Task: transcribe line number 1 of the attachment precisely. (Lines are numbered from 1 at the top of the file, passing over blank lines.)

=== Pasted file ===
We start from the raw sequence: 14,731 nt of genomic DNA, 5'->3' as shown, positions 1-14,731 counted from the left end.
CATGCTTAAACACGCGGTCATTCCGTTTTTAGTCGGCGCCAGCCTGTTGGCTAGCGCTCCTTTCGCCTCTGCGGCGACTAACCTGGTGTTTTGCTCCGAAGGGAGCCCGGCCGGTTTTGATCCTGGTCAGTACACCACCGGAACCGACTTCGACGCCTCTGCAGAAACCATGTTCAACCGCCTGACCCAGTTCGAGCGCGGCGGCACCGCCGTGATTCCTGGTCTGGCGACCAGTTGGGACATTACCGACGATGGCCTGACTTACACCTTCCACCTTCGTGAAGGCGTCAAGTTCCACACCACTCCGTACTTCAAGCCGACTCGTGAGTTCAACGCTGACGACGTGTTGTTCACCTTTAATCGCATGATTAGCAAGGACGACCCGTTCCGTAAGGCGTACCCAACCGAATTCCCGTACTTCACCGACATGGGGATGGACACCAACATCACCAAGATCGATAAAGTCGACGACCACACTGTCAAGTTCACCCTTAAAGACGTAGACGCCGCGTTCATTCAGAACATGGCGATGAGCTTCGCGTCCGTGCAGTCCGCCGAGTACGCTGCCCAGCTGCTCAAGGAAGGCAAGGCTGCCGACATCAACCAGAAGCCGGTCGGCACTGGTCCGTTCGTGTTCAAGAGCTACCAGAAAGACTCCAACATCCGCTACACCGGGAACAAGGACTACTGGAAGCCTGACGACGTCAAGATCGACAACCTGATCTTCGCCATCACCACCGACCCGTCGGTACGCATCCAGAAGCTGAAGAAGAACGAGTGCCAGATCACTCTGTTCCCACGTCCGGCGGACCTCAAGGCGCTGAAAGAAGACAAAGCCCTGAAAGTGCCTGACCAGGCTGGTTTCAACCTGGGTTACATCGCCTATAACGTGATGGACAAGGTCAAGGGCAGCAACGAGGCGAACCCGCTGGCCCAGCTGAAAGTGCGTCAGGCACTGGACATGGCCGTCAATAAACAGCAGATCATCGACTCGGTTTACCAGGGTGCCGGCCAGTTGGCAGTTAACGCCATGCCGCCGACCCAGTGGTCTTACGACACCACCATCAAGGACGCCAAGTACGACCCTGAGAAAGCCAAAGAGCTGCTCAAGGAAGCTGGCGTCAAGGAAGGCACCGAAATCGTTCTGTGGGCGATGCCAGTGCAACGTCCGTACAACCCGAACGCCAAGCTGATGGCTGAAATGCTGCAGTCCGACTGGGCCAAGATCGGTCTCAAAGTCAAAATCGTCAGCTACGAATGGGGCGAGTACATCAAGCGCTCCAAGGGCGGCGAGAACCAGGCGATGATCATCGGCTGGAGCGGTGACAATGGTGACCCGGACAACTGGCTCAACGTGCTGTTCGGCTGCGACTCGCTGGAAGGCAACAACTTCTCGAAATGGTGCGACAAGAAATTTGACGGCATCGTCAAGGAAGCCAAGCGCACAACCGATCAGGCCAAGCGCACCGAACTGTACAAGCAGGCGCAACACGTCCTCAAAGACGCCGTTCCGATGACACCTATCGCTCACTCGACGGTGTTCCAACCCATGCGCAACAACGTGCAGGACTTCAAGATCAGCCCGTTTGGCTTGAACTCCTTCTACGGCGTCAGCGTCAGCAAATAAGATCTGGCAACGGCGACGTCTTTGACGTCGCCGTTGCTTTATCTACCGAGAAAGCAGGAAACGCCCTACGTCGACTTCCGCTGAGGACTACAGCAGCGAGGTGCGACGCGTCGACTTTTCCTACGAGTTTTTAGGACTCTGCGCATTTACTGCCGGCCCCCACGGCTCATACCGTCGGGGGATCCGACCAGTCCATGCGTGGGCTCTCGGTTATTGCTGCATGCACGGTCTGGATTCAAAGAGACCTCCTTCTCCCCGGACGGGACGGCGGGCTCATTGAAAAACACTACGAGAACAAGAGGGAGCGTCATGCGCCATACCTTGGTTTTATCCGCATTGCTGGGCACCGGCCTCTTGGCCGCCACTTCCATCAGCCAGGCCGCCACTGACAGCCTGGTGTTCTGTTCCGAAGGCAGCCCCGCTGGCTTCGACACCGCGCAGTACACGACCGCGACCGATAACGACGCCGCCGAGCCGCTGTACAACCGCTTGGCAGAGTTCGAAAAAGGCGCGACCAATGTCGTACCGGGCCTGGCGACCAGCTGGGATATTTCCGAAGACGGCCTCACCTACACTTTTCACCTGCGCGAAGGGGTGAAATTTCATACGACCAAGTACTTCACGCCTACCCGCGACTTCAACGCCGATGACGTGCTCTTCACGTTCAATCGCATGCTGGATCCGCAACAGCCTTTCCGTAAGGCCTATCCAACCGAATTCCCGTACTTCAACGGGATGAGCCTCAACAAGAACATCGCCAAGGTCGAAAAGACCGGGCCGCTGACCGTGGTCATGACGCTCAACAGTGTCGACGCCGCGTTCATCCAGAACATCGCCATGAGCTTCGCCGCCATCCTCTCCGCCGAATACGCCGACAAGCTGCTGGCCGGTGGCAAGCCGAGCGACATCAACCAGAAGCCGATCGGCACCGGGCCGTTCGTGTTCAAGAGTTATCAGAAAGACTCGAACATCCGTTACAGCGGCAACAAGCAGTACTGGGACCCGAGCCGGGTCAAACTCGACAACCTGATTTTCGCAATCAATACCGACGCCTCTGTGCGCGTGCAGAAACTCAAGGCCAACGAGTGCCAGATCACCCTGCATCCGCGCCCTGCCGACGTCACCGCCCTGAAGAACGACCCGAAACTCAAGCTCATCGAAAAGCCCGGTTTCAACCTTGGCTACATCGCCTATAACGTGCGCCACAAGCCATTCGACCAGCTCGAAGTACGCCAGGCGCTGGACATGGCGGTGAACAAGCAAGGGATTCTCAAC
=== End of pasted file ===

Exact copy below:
We start from the raw sequence: 14,731 nt of genomic DNA, 5'->3' as shown, positions 1-14,731 counted from the left end.